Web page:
Chantel, I enjoyed reading your comments about your visit to Colonial Williamsburg, and they match my feelings perfectly. My husband and I had the privilege of visiting there about 20 years ago. It was with a sense of awe that was almost overwhelming to me as we took this walk back into time, and saw re-enacted all the beauty and struggles of our ancestors. You can almost smell the tug of war between the rich and the poor. It tells the truth about a peasant people whom I admire and thank with all my heart for not given up on the struggle for liberty and religious freedom. This struggle for liberty and religious freedom must be passed on to your generation and I hope you will continue to fight the battle for truth, because it seems to me America is losing the battle, and not many are willing to stand up for the Biblical principles that our ancestors were willing to die for that their children and descendants might have the good life, found only in Christianity. I admire all the parents of preschoolers who have had the courage and faith to bring their children out of the “Sodom and Gomorrah” of the decadent halls of Humanism in this country. The Holy Bible promises up the Victory in the end, and that CHRIST will fight for us in the battle for truth. We may have to go back to the lifestyle depicted in Williamsburg, VA, and I for one, look with longing eyes, back to the romance of childhood, where we could dream of that perfect place, which exists not on earth, but in heaven. I would like to wear the long dresses and have servants like the rich had–however, the forced war enactment, and the sound of the trumpet call to war, alarms me–because I fear your generation, and my children, and grandchildren will face a war of terrible proportions–maybe the war of Armageddon–because our whole world is in turmoil–the war between good and evil! We fight it every day, but we have hope because our Redeemer liveth and again on the earth will stand. The New Jerusalem will be the perfect city, because it will be the City of GOD, and nothing unholy can enter there. I’m so thankful that I was blessed this morning by the innocence and childlike faith of this blog.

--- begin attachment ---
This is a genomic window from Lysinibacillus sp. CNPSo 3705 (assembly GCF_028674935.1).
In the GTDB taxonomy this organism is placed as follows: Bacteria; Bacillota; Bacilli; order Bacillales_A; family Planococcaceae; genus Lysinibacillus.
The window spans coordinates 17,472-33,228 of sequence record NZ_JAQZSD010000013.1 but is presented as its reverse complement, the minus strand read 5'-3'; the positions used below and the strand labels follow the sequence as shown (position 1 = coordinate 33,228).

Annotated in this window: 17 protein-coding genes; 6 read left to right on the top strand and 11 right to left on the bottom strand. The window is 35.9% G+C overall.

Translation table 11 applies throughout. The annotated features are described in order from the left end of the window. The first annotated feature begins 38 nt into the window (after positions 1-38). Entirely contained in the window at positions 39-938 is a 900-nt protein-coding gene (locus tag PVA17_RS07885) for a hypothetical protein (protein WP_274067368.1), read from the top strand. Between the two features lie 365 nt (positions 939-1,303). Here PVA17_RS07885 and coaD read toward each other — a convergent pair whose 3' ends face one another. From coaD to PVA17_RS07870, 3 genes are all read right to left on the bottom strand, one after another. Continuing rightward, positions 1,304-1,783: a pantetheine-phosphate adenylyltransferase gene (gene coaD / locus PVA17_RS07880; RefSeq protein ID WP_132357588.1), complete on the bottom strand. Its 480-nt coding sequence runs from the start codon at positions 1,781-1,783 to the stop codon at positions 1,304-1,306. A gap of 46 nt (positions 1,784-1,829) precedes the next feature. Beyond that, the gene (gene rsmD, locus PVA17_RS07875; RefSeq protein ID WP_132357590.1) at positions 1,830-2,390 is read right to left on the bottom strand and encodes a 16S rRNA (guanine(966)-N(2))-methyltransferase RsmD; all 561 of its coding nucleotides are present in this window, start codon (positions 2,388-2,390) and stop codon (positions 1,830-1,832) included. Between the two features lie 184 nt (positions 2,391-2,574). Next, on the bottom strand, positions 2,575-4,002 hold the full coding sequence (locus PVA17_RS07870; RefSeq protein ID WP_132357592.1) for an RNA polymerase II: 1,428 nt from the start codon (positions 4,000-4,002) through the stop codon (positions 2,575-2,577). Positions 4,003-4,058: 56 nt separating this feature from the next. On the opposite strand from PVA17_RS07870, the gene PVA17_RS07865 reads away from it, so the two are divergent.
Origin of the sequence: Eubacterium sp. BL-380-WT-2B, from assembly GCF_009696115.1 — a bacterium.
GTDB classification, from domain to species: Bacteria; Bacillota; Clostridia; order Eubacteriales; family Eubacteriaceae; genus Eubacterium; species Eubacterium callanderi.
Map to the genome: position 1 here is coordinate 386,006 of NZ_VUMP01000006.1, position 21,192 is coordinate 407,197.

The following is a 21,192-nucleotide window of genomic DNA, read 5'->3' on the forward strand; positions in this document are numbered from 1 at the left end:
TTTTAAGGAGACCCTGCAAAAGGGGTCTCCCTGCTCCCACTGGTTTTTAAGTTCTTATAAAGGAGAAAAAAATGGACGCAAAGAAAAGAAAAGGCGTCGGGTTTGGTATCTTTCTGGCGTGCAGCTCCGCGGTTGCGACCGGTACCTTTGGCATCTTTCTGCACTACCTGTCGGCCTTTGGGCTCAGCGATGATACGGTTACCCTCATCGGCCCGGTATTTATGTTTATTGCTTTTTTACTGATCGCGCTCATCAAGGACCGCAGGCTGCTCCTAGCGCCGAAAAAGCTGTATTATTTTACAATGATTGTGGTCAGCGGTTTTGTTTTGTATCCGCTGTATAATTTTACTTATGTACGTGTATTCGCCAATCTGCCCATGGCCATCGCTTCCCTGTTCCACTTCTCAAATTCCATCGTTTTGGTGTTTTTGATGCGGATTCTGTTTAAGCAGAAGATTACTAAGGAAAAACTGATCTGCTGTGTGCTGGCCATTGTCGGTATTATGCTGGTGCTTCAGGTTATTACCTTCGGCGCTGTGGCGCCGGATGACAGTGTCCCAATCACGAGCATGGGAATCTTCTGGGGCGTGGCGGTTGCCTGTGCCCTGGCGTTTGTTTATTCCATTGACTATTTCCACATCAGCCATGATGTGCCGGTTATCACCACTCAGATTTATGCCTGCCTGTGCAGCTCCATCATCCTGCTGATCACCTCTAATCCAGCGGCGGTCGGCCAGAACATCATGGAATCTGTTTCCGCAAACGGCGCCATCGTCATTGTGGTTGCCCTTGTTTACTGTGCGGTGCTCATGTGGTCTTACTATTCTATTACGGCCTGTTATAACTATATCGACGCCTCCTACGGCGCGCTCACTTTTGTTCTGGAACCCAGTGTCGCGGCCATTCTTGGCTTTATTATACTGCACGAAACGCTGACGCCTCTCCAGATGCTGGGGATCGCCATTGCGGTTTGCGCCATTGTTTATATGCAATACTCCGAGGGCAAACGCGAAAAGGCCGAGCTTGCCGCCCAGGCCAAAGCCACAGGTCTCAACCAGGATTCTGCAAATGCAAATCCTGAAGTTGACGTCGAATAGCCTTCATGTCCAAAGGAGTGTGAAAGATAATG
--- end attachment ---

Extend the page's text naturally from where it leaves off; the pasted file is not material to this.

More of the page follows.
Ruby

  2. says

    Chantel,

    I am so glad you got to go Williamsburg! I would love to go one day. It would be even more to “live” it though. I often thought how fun it would be to dress in corsets and frilly dresses, and play the role of an accomplished lady. Perhaps someday I shall have the opportunity to visit but thank you for showing me what it was like during your trip. Great bonnet by the way! I love it!

    Because of His Grace,
    Maiden Princess

  3. says

    I went to William and Mary! :) Williamsburg was my home for 4 years, and it was always amusing to go for a walk or even go to the grocery store and run into one of the “actors”! I didn’t appreciate it nearly enough while I was there, but I do think it is a great way to pass on history, almost like an oral tradition.

  4. Cathleen says

    I went to Williamsburg a few years ago, and personally, not being particularly captivated by period costumes or battle re-enactments, did not find it very fascinating.

    However, I can definitely see why someone with different tastes might find it more enjoyable. :-)

  5. Kiersti says

    Thank you for a delightful post, Chantel! It brought back special memories of a family trip to Williamsburg when I was nine–almost sixteen years ago! I recently learned a good friend of mine is going to be moving near Williamsburg for the year to housesit for a family member…I would love to visit her, and take my little sister.

    Lisa, my family loves Riley’s Farm! We live near Pasadena and our homeschool group has a field trip to Riley’s nearly every year. Thank you for the wonderful work you do!

    • Lisa says

      Kiersti, thank you! I’m so happy you like it so much. I originally thought it would be a job I would do for a few months, but now I’m seriously considering staying there and working throughout my life. I hope to see you there someday! :)

  6. anne says

    Our family went to Colonial Williamsburg and we enjoyed it immensely! That was rather long ago…so I wish I could go again!! Thanks for telling us about your time there!

  7. Lisa says

    It’s so wonderful to see an article like this here! I work at a living history farm: Riley’s Farm in Oak Glen, California. I love it! I teach (mostly schoolkids) about life in the Colonies during the Revolutionary War. I would love to go to Colonial Williamsburg someday. I’m so glad you had a great time, Chantel. :)

    • Chantel says

      I would absolutely love to work at a Living History Farm, myself, but as of yet, I have never had that opportunity. Virginia has a couple- besides Williamsburg, there’s Jamestown right by it, and then down near Staunton, there’s another Living History Museum that shows the molding of American farming and building and lifestyle from the nations who immigrated the most during our forming years. It was fascinating, as well, for farming holds a special place in my heart- any of those places are well worth the time to see, I think, at least once in your life. :)

      • Lisa says

        If you’d like to work at one, maybe you could e-mail them and ask them if/when they hire. That’s how I got my job!

        I would love to visit any of those living history museums! I’ll have to write them down so I can visit them on future vacations. Thanks for telling me about them. :)